[JURIST] Oral arguments for a case challenging Arkansas’ voter ID law began on Thursday, according [press release] to the Brennan Center for Justice at New York University School of Law [advocacy website]. The Brennan Center for Justice filed an amicus brief [text, PDF] supporting the challengers. Act 595, passed in 2013 by the Arkansas legislature [official website], requires that Arkansas residents present government-approved ID in order to vote. For this case, the Arkansas Supreme Court [official website] will be deciding the constitutionality of the photo ID requirement. “Arkansas’ photo ID law could make it more difficult for thousands of life-long voters to cast ballots,” said Myrna Perez, deputy director of the Democracy Program at the Brennan Center for Justice. “The Arkansas Supreme Court must uphold this constitutionally protected right and follow its state constitution by rejecting this overly harsh and burdensome law.” The complaint was filed in April [JURIST report] by the American Civil Liberties Union of Arkansas and the Arkansas Public Law Center [advocacy websites].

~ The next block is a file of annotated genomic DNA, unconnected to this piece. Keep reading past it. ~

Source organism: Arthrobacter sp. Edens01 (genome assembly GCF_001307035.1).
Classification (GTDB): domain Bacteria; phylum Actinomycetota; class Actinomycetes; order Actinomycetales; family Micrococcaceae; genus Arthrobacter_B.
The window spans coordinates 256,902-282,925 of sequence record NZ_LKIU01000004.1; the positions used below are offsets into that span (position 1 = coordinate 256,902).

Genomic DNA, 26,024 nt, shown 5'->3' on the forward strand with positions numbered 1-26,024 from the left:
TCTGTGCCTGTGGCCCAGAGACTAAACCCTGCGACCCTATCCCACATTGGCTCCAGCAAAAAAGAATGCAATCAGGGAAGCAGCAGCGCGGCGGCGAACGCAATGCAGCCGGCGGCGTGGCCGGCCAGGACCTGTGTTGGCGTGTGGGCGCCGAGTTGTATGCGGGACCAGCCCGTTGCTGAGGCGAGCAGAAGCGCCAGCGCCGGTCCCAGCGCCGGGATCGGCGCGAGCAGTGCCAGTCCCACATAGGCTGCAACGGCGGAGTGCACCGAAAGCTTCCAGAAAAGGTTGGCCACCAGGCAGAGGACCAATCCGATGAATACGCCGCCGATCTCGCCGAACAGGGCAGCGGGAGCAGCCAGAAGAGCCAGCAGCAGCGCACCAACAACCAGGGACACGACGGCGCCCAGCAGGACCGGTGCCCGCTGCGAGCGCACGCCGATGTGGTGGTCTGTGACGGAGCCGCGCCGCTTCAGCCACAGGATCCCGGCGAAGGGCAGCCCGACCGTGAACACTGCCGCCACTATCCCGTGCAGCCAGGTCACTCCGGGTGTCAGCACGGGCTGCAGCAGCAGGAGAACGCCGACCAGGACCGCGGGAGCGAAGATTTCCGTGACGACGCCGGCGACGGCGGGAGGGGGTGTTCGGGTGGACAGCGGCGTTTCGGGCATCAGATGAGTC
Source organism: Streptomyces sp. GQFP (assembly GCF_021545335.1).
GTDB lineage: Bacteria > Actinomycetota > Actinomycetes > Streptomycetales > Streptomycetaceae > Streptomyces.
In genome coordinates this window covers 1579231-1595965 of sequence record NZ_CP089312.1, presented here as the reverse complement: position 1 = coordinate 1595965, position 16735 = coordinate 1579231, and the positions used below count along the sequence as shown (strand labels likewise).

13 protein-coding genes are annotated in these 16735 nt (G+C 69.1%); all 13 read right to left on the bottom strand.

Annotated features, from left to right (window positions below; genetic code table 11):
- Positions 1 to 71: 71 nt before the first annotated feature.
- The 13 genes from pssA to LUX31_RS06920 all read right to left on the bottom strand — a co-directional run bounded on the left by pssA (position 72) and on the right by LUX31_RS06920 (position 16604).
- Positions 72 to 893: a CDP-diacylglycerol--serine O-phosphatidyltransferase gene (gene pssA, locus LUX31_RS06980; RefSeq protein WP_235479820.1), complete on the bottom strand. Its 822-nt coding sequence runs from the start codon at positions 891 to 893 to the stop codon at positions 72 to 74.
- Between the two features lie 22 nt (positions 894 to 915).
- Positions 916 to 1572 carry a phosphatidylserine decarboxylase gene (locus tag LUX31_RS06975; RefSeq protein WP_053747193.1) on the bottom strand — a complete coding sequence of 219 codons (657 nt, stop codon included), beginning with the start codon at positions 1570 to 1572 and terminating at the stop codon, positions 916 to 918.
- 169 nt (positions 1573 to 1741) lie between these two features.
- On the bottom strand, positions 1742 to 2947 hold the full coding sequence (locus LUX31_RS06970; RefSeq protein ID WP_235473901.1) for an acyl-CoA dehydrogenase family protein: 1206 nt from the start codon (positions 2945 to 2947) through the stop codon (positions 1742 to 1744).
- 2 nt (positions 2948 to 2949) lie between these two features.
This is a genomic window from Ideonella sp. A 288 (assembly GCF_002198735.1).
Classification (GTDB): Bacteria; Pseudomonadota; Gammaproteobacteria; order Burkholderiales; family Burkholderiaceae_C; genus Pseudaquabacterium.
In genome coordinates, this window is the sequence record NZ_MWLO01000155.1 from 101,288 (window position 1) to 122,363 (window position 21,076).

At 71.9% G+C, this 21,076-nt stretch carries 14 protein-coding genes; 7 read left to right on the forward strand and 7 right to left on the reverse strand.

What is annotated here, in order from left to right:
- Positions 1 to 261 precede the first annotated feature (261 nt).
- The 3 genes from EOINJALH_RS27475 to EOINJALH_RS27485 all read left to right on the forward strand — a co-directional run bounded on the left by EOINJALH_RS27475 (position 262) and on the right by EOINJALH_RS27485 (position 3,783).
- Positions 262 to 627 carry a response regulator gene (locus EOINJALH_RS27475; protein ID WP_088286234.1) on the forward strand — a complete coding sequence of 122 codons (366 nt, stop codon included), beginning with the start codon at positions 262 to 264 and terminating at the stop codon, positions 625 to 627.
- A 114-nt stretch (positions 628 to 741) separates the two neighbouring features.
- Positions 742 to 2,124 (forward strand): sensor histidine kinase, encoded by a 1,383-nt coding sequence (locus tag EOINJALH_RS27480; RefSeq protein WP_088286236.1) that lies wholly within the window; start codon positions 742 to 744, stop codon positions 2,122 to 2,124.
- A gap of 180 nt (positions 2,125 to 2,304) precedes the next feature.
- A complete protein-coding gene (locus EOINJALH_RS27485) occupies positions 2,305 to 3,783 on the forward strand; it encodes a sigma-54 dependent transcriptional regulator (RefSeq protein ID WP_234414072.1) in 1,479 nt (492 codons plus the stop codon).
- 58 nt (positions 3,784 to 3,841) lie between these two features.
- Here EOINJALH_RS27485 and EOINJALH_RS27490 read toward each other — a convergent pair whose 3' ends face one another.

State voter ID laws [JURIST backgrounder] have been highly contested in dozens of US states in recent years. Rights groups argue that voter ID legislation is an attempt by conservatives to preserve their political power through voter suppression of minorities. Pennsylvania, Wisconsin, Tennessee, North Carolina and Virginia are just a few of the states currently embroiled [JURIST news archive] in litigation with state residents and civil rights advocacy groups over their voter ID legislation. In January Pennsylvania Governor Tom Corbett [official website] filed [JURIST report] a post-trial motion alleging that a Pennsylvania Commonwealth Court judge made critical mistakes in his analysis finding Pennsylvania’s voter ID law unconstitutional. Last November the Wisconsin Supreme Court [official website] agreed [JURIST report] to hear arguments in two cases regarding that state’s voter ID law, which was blocked in 2012 and then reinstated in May 2013. The Tennessee Supreme Court [official website] last October rejected [JURIST report] a movement to overturn that state’s voter ID law, unanimously upholding its constitutionality. Two months earlier, the Department of Justice (DOJ) [official website] filed [JURIST report] suit against the state of Texas, claiming its voter ID law violated Section 2 of the Voting Rights Act as well as the voting guarantees of the 14th and 15th Amendments [texts, LII].